The 3 Cs: Analyzing Your Environment

What is the 3 Cs Framework?

The 3 Cs framework is one of the most basic and foundational tools for companies to perform an environmental analysis. Understanding the space that your company occupies is crucial to finding your niche and reaching your target demographic. Although other frameworks, such as Porter’s 5 Forces, are more thorough with their environmental analysis, the 3 Cs are a great place to start.

Kenichi Ohmae created the framework in 1982 to organize what he believed were the 3 factors needed to be optimized in order to create competitive advantage. The model is composed of a 3-factor Venn Diagram that includes Customers, Competitors, and Company (see Figure 1). The intersections of each element each produce a unique scenario.

The 3 Cs Framework
Figure 1: The 3 Cs Framework

The Customer

The first element we recommend analyzing is the customer. In this analysis you would answer the following questions:

  • Who is your target customer?

  • Do you have multiple customer segments?

  • What is the price sensitivity of your target demographic?

  • What does your customer value most out of your product or service? Can you simplify/ pair down the product or service while maintaining this value proposition?

  • Is your customer base growing? If so, at what rate?

By articulating your target demographic and deeply understanding their needs and wants, you will be able to cater to them and realize a competitive advantage. It is also important to note that you should regularly return to these questions. Complacency can kill companies. Customers’ needs are constantly evolving and your business must evolve with them.

The Competition

After you have answered these questions, we suggest analyzing your competitors. In this analysis you would answer the following questions:

  • Who are your key competitors?

  • What is their value proposition?

  • Does a merger or acquisition make sense?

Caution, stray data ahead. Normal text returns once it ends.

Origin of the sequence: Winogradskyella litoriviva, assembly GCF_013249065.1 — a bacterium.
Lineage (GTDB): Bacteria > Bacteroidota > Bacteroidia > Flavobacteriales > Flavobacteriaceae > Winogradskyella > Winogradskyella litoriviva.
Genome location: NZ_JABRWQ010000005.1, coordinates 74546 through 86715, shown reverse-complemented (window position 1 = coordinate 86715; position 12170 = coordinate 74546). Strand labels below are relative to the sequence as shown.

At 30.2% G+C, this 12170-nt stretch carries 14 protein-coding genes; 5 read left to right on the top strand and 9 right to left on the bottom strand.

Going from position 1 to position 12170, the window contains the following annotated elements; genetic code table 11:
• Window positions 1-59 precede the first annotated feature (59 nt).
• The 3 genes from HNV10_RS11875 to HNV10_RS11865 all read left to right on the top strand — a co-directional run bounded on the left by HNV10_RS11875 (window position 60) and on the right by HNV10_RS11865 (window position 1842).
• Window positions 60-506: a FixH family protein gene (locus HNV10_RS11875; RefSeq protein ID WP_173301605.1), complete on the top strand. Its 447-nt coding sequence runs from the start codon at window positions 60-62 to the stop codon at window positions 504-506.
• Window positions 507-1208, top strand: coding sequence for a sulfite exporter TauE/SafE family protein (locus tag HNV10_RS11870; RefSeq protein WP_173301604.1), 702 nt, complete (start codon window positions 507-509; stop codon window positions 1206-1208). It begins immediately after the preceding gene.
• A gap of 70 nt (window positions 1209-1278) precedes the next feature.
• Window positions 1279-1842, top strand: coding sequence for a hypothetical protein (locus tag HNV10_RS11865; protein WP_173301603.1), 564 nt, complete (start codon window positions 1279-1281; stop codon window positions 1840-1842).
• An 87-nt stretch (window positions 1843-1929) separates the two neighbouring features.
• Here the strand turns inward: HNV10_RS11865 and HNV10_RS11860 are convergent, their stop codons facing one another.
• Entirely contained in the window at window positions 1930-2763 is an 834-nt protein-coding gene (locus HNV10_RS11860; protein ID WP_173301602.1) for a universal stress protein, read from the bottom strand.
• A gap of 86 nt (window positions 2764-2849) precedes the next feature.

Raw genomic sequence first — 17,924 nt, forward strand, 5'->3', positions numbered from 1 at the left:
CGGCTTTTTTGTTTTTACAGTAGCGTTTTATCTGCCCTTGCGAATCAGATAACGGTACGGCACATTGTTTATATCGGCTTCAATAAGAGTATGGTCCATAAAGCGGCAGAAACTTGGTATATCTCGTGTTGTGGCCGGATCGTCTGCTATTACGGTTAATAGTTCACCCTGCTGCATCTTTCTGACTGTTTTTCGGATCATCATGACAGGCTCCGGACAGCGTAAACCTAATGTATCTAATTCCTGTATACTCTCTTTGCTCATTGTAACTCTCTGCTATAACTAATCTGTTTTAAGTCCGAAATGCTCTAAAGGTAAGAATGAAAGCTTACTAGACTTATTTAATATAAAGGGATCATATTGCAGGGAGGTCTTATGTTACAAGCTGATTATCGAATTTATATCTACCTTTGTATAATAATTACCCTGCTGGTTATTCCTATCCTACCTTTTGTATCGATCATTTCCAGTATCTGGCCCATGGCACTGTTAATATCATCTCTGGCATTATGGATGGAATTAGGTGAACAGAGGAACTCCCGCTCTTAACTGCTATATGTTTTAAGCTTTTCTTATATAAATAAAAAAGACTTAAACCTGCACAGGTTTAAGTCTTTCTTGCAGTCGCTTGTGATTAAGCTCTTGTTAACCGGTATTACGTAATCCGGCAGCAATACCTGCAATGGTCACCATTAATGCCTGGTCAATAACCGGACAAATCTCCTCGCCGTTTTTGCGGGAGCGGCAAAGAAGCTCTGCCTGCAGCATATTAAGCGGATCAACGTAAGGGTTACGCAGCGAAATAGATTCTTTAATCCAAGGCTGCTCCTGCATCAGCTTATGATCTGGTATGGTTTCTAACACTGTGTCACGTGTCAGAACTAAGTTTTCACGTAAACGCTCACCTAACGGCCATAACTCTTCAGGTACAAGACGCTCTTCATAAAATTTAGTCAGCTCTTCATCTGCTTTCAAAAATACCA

• What issues does your competitor’s customers have with their product or service?

  • What partnerships does your competitors leverage?

  • Does your competitor leverage monopsony power on any of their suppliers?

Your competitors are one of the largest pressures that your company faces when trying to maximize profits. They are the reason why you can’t exercise monopoly pricing strategies and are forced to reinvest into R&D efforts. As mentioned previously, we recommend returning to these questions regularly. Companies constantly flow in and out of the market, so it is crucial to consistently conduct environmental scans.

The Company

Finally, the third element that you must analyze in the 3 Cs is your company. Now that you have gone through the exercise of understanding your target market and your competitors who are vying to capture the same target market, you are ready to answer the following questions about your position in the market:

  • Do you have a competitive advantage? If so, what is it?

  • How can you minimize costs?

  • How can you maximize your revenues?

  • Is your internal structure set up to be as effective and efficient as possible in generating profits and satisfying customers (if not, see congruence framework)?

  • Is your supply chain efficient?

  • What are the main issues your company currently faces?

Unlike many other frameworks, the 3 Cs is ambiguous. It poses questions rather than provides answers. Although some may consider this frustrating, it provides immense value in shaping your company’s trajectory and leading discussions about your current location in the marketplace. 

Conclusion

Answering the questions listed above is a great starting point to identifying pain points in your business and the overall marketplace. Competition drives businesses and if you can understand your competition, you will be able to react more effectively and innovate more accurately.

 

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